Update, 10:57pm: just home from Slow Music with Rieflin, Fripp, Buck, Chalenor, Chamberlain, Zazou. Two hours flew by not so slowly. Slow is not equal to inactive, soft, boring, static, or difficult.
We were surrounded by great company sharing in this ground (and habit) breaking music. ReginaK, DavidL, PaulO, LeeS were nearby as were most of the Seattle Circle and Tuning the Air community. For me, the show provided strong inspiration for the next two weeks of work in transforming hours of possible musics into 2.5 significant seconds.
Also interesting to reflect on past intersections with four of the musicians on stage (and one running the sound board) last night. Fred Chalenor played a few live shows with the Seattle version of Prometheus in the early nineties. Matt Chamberlain and I also both contributed to a track (w Amy Denio) on the Joe Skyward CD in the mid-nineties.
Great to see (and hear) this kind of project-based collaboration brewing in Seattle.
A long but surprising day on Thursday bringing some unlikely people together to witness a hazardous process in motion.
It may be a while before the new footage hits Channel9 (and NPR) but know that there is some juicy material now in the can. Highlights include multiple Soundscape sessions, explorations, Soundscape 101, unexpected improvised rhythmic collaborations, drums literally flown in from Austin, Q&A, and an open discussion with designers, developers, engineers, musicians, and even a few 'quarter maintainers' participating in a candid BootlegTV-esque sharing of experiences and observations about working together within a creative process.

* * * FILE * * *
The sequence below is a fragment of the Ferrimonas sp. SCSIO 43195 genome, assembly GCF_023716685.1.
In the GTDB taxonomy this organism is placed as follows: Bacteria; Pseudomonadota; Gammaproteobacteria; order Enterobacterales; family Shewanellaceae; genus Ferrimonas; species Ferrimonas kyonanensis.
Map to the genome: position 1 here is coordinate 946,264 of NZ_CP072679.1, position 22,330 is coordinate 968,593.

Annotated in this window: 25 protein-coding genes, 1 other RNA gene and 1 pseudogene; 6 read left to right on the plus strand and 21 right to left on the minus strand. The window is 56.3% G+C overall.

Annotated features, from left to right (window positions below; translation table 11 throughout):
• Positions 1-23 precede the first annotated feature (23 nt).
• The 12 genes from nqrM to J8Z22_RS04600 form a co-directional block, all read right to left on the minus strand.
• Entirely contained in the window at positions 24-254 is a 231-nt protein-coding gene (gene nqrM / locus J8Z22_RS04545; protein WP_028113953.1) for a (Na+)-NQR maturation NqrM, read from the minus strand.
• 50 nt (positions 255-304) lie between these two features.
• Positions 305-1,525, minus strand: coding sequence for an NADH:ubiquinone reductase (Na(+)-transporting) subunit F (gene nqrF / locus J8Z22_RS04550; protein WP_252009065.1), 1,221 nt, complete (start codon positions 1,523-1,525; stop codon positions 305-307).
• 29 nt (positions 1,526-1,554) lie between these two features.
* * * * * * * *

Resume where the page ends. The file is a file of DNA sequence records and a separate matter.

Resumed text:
Yesterday was perhaps a once in a lifetime experience.
Or perhaps, just another day.
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And perhaps apt that the day after began with a team trip to see Mission Impossible III.
Evening: ENO (Entrepreneur's Night Out) dinner at Cactus with Buzz Bruggeman and the founders of Onfolio, JJ Allaire and Sebastian Gard. Diverse and inspiring conversations about Boston, Microsoft, startups, culture, acquisitions, and mysterous emergence of next big things.
I would have liked to do a quick cellphone photo op. Next time.
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Special thanks to Todd Hanna for helping the historically heroic John Sinks move the Solar Voyager from the Seattle Circle center to MS Studios so that I could participate in ENO this evening.
Primary after-dinner reflection:
start-up ideas are a-dime-a-dozen.
effective, energetic, ego-free entrepreneurs are priceless.
What a privledge to be able to invest time in such priceless company.
A second session later this week reconnects 11.11.1981 to 11.21.2005 to 5.4.2006. A perhaps interesting and unpredictable repercussion from the Drive to Carbondale.
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A small private Soundscapes performance earlier this evening at the Seattle Circle center. At one point, the music was so powerful, small rocks were literally ripped from the walls and sent to the floor.